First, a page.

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Coming of age novels

As one of the youngest employees of the library, I have the great learning opportunity of not always being as grown-up as I'd like to be. 

Fortunately, this tumultuous transition is also a major source of inspiration in literature. Coming-of-age books are wondrous, heartbreaking, revolutionary, obnoxious, and more often than not, fun. These books tend to stay with us because they articulate how we grow up. They give us a voice. 

As someone who is still stubbornly right at the beginning of adulthood, I compiled a list of my favorite coming-of-age books for when I'm not feeling as grown-up as I'd like to be. 

Jane EyreJANE EYRE 
Charlotte Bronte 
(1847)

I like to think of JANE EYRE as THE coming-of-age story or at least MY coming-of-age story. This achingly romantic novel is about a young orphan who, despite a malicious world and an abundance of external pressures, grows up to be a good person. Maybe that's an oversimplification, but Jane's Lionheart and her courage to choose herself makes me brave. If you can’t get the things in life that you want, can you be the person that you want to be? Can you still choose to be the person you want to be even when all of the options are terrible? The answer is a brutal yet joyous YES! 

  

year of yes

YEAR OF YES
Shonda Rhimes
(2015)

Shonda Rhimes, the creator of my favorite, not-so-guilty-pleasure TV shows, GREY’S ANATOMY and SCANDAL, commits to say, "yes" to everything that scares her for one year. I thought this might be easy for an award-winning TV Writer whose characters dance it out, stand in the sun, and tell me to be my own person. But the things she was most scared of are the very same fears that emerge while growing up. She is afraid of being seen; she is scared of failing. Shonda didn't know she was worthy of yes and was hiding from the life that would make her happy. Essentially, YEAR OF YES is a book about getting out of your comfort zone.  

 

Harry Potter Order of The Phoenix

HARRY POTTER AND THE ORDER OF THE PHOENIX
J.K. Rowling
(2010)

When we read Harry Potter, we get to watch children learn what it means to be adults. We learn that you can do anything with a bit of brains, courage, and kindness. The Order of the Phoenix is my particular favorite. At 10 years old, this book without a happy ending made sense to me. It showed the darker side to growing up; that it’s hard and often tragic, but worthwhile. Also, I want it etched into my gravestone that each and every single one of Harry James Potter’s outbursts in this book was justified and necessary.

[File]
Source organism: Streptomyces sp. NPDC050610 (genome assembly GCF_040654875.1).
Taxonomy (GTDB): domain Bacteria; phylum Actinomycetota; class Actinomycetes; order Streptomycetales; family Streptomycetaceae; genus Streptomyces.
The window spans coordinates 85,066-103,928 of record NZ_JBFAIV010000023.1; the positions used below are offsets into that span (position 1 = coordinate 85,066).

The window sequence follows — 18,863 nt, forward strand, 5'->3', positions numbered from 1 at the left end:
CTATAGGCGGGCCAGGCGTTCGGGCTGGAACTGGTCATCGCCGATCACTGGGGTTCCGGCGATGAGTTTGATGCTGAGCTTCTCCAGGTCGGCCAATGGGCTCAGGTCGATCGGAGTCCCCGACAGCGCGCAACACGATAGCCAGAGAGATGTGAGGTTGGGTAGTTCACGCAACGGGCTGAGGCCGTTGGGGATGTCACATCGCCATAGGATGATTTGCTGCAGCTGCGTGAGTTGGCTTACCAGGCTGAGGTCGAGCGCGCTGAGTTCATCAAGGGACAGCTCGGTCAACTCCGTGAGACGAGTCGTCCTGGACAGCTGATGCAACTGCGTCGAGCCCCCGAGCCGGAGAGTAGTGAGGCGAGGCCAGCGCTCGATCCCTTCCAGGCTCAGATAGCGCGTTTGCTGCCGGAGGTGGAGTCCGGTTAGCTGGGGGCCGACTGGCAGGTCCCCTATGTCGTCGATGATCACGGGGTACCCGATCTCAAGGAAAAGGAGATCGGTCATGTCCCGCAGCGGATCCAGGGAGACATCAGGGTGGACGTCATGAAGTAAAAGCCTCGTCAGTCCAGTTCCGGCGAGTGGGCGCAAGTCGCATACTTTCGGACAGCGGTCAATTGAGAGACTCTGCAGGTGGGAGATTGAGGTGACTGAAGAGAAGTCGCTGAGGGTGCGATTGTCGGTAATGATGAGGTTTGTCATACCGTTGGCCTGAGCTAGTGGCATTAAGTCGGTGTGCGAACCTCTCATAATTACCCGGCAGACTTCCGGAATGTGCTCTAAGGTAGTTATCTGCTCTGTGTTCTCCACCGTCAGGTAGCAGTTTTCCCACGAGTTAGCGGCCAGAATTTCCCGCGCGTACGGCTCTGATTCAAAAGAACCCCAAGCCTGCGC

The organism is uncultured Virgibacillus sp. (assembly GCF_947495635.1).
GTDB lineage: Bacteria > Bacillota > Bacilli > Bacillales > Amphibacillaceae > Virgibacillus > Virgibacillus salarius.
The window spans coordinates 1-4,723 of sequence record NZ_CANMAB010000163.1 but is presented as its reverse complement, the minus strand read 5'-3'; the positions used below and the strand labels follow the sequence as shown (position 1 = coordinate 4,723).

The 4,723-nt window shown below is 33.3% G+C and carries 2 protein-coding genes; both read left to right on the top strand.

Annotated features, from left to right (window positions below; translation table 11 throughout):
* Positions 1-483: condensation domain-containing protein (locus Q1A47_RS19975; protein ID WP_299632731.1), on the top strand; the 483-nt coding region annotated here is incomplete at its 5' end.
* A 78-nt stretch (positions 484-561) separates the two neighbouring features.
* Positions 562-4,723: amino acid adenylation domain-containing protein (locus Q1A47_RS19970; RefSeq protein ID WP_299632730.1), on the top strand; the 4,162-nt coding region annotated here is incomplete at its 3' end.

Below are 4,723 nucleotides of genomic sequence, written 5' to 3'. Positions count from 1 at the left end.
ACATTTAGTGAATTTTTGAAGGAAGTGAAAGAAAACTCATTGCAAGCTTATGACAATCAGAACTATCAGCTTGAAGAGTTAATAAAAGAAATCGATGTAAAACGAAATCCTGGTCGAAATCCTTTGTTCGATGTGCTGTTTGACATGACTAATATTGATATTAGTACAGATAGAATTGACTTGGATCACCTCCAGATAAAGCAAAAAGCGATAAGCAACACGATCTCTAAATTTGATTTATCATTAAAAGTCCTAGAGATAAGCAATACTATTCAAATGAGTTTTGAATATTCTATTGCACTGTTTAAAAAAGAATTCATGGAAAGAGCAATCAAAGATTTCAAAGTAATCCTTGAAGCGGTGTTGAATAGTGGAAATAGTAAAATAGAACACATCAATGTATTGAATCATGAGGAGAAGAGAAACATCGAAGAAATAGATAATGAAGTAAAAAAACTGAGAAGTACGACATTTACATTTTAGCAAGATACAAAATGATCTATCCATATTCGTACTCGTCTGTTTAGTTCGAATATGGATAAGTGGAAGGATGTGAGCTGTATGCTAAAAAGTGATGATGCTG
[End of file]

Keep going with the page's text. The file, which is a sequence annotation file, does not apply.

mansfield park

MANSFIELD PARK
Jane Austen 
(1814)

This book continues to shock me. It's a subverted Cinderella story about a young girl in dire circumstances who says, “no” to the prince who comes to save her. Ultimately, it’s not a romance. MANSFIELD PARK is not a story about Fanny Price falling in love. It’s the story of a shy, passive girl who says, "No," to the people who would take advantage of her. Reading about Fanny, I learn that strength comes from choosing your own destiny and realizing you can, in fact, have what you truly want. No matter how shy or scared you are, you don’t need to just accept the way things are in your life. 

 

anne of green gables

ANNE OF GREEN GABLES
Lucy Maud Montgomery
(1908)

I love reading about Anne Shirley. She feels like a force of nature. She's so glorious with her large and messy personality that knocks up against everything and gets her into to trouble. Despite all of Anne's faults and mistakes, Her growth into an adult didn’t mean becoming quieter or shrinking herself. Growing into an adult meant she learned how to tackle life’s mistakes. She didn’t have to sacrifice herself to grow into the woman she wanted to be.

 

Adulting

ADULTING:  HOW TO BECOME A GROWN-UP IN 468 EASY(ISH) STEPS
Kelly Williams Brown 
(2013)

This book is specifically for people who really need to act like adults, but are like me and don't know the first place to start. This book acts as an encyclopedia for everything you’ve ever seen an adult do but weren’t sure how to do yourself. It answers the questions I actually want to know about life: How do I wash all my cardigans? How can I keep my casual existential dread from ruining all my relationships? What is a tax return? And it offers reassurance and tough love without any of the condescendion.

 

What coming-of-age books do you read when growing up is too hard? 

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